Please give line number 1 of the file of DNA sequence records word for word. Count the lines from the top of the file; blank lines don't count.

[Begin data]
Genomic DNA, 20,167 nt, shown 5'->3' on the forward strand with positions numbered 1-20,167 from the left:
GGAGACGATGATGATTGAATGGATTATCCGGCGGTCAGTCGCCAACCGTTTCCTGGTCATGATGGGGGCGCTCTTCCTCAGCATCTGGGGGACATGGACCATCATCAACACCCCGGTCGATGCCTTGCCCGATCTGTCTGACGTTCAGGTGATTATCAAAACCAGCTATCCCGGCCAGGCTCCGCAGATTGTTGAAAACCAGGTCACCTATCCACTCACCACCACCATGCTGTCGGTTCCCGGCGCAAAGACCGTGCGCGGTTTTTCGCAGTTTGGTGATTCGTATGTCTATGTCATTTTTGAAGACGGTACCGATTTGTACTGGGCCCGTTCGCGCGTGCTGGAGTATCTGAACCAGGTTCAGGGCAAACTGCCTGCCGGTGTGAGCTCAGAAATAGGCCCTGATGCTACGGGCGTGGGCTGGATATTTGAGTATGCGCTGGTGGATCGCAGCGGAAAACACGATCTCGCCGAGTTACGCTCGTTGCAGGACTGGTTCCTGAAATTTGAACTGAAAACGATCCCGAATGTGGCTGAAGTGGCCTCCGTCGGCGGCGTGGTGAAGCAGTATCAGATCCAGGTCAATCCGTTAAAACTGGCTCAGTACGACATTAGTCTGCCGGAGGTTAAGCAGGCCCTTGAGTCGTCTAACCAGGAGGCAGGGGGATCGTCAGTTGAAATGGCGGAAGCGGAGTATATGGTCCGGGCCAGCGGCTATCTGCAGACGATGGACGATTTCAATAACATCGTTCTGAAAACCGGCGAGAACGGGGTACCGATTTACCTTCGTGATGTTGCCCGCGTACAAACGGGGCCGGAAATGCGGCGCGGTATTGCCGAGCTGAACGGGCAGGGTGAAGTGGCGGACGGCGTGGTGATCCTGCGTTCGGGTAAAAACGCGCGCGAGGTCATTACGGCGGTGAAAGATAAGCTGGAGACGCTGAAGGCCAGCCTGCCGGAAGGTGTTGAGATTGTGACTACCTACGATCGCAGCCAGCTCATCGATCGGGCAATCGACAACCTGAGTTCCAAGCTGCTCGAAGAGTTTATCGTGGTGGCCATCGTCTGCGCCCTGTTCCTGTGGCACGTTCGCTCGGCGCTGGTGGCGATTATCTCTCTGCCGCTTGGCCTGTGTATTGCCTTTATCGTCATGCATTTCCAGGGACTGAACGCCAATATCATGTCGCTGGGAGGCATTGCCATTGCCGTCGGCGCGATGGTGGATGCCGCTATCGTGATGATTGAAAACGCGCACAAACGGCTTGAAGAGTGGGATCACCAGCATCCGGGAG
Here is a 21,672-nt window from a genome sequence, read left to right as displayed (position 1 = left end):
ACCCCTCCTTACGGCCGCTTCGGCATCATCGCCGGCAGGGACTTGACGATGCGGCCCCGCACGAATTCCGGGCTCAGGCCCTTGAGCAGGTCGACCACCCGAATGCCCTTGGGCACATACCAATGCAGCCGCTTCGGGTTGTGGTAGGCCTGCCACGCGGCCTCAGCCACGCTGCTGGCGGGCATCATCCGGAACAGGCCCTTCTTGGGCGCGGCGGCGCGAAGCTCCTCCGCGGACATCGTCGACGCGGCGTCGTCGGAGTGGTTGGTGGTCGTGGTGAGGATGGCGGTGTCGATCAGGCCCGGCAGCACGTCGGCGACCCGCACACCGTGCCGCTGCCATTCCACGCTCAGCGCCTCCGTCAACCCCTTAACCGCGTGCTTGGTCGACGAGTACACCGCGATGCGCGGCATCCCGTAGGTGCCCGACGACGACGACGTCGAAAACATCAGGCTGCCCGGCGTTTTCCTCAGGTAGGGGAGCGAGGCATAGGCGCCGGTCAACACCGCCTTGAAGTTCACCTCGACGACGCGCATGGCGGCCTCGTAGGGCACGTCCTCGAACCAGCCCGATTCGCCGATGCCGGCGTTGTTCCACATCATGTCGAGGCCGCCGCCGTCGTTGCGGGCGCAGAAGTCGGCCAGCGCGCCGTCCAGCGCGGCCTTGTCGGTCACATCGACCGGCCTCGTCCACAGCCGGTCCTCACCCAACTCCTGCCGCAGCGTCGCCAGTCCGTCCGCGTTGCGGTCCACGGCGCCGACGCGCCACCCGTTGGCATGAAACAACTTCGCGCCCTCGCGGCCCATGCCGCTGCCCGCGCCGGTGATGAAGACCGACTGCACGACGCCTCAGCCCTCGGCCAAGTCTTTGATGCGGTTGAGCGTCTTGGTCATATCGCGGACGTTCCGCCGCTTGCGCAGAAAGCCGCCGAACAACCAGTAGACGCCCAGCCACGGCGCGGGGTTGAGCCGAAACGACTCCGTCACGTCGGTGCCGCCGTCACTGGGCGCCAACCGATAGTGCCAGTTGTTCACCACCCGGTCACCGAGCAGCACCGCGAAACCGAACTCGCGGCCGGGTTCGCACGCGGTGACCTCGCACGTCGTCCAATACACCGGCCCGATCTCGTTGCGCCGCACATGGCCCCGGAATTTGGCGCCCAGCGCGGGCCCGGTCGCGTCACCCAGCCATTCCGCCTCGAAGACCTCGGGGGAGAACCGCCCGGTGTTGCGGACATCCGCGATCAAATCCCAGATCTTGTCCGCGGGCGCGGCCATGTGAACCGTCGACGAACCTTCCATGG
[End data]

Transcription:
Genomic DNA, 20,167 nt, shown 5'->3' on the forward strand with positions numbered 1-20,167 from the left: